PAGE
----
As we turn the page on 2017, the Peace Palace Library looks back on the most notable international law news and Peace Palace Library events. What a year 2017 was! Hereby some highlights.
The year started with the appointment of a new ninth secretary general of the United Nations. Portuguese politician and diplomat António Guterres replaced South Korean Ban Ki-moon. The Syrian civil war continues and thus the violence, human rights violations and the terrible humanitarian crisis. We had the fall of Mosul and the terrible ongoing Rohingya Crisis in Myanmar. Because of global warming and climate change we had several natural disasters like floods, earthquakes, fires and devastating hurricanes like Irma and Jose. We had Donald Trump Champions America First. He has canceled U.S. participation in the Trans-Pacific Partnership, withdrawn the United States from the Paris Climate Agreement, refused to certify that Iran is in compliance with its nuclear obligations, recognized Jerusalem as the capital of Israel, ramped up the use of drones, and relegated democracy and human rights to the sidelines of U.S. foreign policy.
North Korea defied the world with testing of ballistic missiles. Brexit negotiations continues and will likely be difficult. EU members have yet to agree among themselves on what terms to offer and the British Parliament has asserted its right to vote on the final agreement. Unless a deal is signed, sealed, and delivered by March 29, 2019, or a unanimous EU agrees to an extension, Britain faces a “hard Brexit”. That would maximize how much disruption its divorce from the EU causes. The clock is ticking. Catalonia’s October independence referendum triggered a political crisis in Spain. The International Olympic Committee announced that Russia is banned from the 2018 Winter Olympics in South Korea over the country's "systemic manipulation" of anti-doping rules.
On international law, we had the last trial by the International Tribunal for the former Yugoslavia (ICTY). On 22 November 2017, Ratko Mladić, the former commander of the Bosnian Serb army and one-time fugitive from international justice, also called “Butcher of Bosnia” has been sentenced to life imprisonment after being convicted of genocide, war crimes and crimes against humanity by ICTY. The ICTY is to be dissolved at the end of the year. The appeal proceedings will be carried out by the International Residual Mechanism for Criminal Tribunals (MICT). And last but not least, a historic decision has been taken to activate the jurisdiction of the International Criminal Court (ICC) over the Crime of Aggression, at the Sixteenth meeting of Assembly of States Parties (ASP) to the Statute of the ICC in New York. The ASP adopted a resolution that adds the crime of aggression to the crimes of genocide, crimes against humanity and war crimes.
Peace Palace Library Services
In 2016 the Library created a new service for you: Library Specials. These specials are posts on our website concerning specific topics or actual events. The specials are created for you to provide you easy access to our collection about the specific topics. Hereby a list with our Library Specials.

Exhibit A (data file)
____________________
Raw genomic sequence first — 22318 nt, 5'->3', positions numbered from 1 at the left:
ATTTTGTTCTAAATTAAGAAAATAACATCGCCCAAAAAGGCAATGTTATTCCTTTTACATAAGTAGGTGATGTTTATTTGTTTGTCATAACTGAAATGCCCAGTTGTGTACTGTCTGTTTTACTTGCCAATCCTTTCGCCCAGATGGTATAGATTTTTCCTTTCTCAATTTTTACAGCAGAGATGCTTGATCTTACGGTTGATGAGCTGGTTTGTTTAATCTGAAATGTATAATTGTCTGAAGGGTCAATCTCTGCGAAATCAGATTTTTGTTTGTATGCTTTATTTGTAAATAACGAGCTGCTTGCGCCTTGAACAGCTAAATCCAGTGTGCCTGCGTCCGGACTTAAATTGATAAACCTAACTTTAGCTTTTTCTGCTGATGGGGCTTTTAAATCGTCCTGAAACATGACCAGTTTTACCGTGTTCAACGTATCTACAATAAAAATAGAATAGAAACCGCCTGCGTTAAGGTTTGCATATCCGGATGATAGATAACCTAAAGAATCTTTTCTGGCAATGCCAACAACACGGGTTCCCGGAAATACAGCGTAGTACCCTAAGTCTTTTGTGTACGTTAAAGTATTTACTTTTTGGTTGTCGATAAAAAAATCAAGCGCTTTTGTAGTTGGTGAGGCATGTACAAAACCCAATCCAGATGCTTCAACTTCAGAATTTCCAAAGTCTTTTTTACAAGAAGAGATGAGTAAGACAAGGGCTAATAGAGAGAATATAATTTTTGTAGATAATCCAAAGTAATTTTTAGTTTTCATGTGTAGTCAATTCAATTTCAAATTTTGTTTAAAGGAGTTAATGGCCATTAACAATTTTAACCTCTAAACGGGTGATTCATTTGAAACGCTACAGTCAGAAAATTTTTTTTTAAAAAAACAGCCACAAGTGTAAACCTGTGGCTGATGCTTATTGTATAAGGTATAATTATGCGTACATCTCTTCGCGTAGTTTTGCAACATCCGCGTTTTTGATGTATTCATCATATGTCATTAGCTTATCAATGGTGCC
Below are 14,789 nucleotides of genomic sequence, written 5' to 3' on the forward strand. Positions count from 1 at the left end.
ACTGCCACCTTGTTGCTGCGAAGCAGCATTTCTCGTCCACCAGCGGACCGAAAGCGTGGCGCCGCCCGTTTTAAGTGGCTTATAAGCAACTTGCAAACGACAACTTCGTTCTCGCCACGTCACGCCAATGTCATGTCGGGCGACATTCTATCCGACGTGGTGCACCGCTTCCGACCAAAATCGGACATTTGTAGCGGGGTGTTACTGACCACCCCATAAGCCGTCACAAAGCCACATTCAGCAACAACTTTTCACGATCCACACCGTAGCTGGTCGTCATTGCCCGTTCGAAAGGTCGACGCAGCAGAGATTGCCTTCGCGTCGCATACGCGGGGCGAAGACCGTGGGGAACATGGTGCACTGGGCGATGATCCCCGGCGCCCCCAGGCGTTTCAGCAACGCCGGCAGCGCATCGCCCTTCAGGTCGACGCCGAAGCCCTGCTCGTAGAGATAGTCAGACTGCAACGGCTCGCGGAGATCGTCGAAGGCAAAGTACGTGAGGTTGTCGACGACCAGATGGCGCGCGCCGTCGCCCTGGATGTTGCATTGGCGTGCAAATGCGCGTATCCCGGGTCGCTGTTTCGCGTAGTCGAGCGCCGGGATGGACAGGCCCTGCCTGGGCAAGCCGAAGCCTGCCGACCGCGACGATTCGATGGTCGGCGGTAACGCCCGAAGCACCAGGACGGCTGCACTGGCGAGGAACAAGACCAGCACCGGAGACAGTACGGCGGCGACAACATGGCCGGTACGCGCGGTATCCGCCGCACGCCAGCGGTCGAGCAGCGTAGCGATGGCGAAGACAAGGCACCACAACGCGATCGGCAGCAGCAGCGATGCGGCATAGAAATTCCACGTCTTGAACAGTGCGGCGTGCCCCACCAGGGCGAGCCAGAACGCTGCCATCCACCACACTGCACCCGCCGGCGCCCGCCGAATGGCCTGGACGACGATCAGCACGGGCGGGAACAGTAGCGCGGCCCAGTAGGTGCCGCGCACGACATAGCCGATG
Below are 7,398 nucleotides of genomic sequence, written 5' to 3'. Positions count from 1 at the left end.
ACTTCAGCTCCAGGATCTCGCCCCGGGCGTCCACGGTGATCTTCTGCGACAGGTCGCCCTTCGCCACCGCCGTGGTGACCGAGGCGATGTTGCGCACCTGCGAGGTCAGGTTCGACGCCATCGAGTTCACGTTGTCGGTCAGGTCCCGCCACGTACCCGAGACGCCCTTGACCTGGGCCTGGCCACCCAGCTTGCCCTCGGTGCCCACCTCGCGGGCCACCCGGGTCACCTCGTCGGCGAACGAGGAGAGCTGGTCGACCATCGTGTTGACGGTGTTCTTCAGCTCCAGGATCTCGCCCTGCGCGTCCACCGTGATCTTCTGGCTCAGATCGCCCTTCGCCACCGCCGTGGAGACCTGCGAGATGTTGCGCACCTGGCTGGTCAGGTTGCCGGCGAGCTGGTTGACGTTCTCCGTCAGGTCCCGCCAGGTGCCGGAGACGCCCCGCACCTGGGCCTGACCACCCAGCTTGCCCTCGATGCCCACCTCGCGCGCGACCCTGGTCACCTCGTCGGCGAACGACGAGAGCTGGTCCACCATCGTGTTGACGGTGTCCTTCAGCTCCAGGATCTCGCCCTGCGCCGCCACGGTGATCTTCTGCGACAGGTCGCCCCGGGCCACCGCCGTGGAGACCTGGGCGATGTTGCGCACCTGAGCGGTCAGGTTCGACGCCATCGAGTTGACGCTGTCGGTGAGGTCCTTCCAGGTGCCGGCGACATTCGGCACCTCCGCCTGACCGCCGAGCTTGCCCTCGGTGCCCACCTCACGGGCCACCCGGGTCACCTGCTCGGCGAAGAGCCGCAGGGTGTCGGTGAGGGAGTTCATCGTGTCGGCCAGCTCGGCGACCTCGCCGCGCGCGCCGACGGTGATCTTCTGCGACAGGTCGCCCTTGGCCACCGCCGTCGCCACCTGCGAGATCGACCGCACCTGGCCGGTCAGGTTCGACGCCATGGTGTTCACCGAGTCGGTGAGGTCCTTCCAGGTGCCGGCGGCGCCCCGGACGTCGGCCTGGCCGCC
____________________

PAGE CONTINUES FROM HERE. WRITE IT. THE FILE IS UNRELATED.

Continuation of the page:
All these Library Specials on specific topics provide you easy access to our collection: a selective bibliography, newsletters, books, articles and online resources. Explore them!
Do you know that the Library make use of a systematic classification of international law? The Online Public Access Catalog includes bibliographical references to books, periodicals and articles that are available in the Peace Palace Library. The Library possesses an in-house systematic classification, modernised and updated as of 01-01-2016, which is used to classify books, essays and articles. Originally created in 1916, the systematic classification supports your search with regard to content and is divided into five sections.
Peace Palace Events and Lectures
The Peace Palace Library and the Carnegie Foundation organised several events and lectures on issues of general international law. Hereby some highlights of these lectures and events. We had the third HELF Lecture in May. The HELF Lecture, a joint effort of four organizations in The Hague, will bring attention to a pending case between American Youth Groups and the Federal Government of the United States. Also in May the Benjamin Ferenczpad was unveiled. The path next to the Peace Palace has been named Benjamin Ferenczpad. Together with the students of the Duinoord School, 97-year-old Ferencz unveiled his street name board. After revealing, he spoke to the children in the Peace Palace Library who were allowed to ask questions. In September there was the annual Just Peace Festival and the Hague Open Doors Event that allowed the public to catch a glimpse of what goes on behind the scenes of the Library. The Peace Palace Library will announce early 2018 about new upcoming events and lectures.
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On behalf of the Peace Palace Staff, I like to thank our members, users and readers. We wish you a Merry Christmas and a peaceful New Year and if you like, we will keep you updated! Stay tuned![number of readers: 485]